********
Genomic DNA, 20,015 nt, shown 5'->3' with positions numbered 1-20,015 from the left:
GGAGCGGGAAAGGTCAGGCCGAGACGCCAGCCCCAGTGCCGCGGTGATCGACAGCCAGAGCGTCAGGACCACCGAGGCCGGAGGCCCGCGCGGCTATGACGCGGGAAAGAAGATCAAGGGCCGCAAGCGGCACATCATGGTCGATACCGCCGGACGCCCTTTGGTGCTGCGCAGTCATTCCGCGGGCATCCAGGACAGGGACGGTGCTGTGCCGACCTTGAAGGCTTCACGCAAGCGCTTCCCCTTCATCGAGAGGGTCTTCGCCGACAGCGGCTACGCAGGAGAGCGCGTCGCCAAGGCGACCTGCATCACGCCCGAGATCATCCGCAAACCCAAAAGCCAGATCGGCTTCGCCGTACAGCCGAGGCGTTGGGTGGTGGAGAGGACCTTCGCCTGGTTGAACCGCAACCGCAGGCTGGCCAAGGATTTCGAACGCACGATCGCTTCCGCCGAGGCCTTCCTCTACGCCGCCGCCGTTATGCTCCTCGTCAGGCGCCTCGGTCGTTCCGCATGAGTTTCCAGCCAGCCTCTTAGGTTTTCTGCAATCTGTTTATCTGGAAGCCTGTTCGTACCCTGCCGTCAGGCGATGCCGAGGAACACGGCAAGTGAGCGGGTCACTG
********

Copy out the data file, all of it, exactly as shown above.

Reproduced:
Genomic DNA, 20,015 nt, shown 5'->3' with positions numbered 1-20,015 from the left:
GGAGCGGGAAAGGTCAGGCCGAGACGCCAGCCCCAGTGCCGCGGTGATCGACAGCCAGAGCGTCAGGACCACCGAGGCCGGAGGCCCGCGCGGCTATGACGCGGGAAAGAAGATCAAGGGCCGCAAGCGGCACATCATGGTCGATACCGCCGGACGCCCTTTGGTGCTGCGCAGTCATTCCGCGGGCATCCAGGACAGGGACGGTGCTGTGCCGACCTTGAAGGCTTCACGCAAGCGCTTCCCCTTCATCGAGAGGGTCTTCGCCGACAGCGGCTACGCAGGAGAGCGCGTCGCCAAGGCGACCTGCATCACGCCCGAGATCATCCGCAAACCCAAAAGCCAGATCGGCTTCGCCGTACAGCCGAGGCGTTGGGTGGTGGAGAGGACCTTCGCCTGGTTGAACCGCAACCGCAGGCTGGCCAAGGATTTCGAACGCACGATCGCTTCCGCCGAGGCCTTCCTCTACGCCGCCGCCGTTATGCTCCTCGTCAGGCGCCTCGGTCGTTCCGCATGAGTTTCCAGCCAGCCTCTTAGGTTTTCTGCAATCTGTTTATCTGGAAGCCTGTTCGTACCCTGCCGTCAGGCGATGCCGAGGAACACGGCAAGTGAGCGGGTCACTG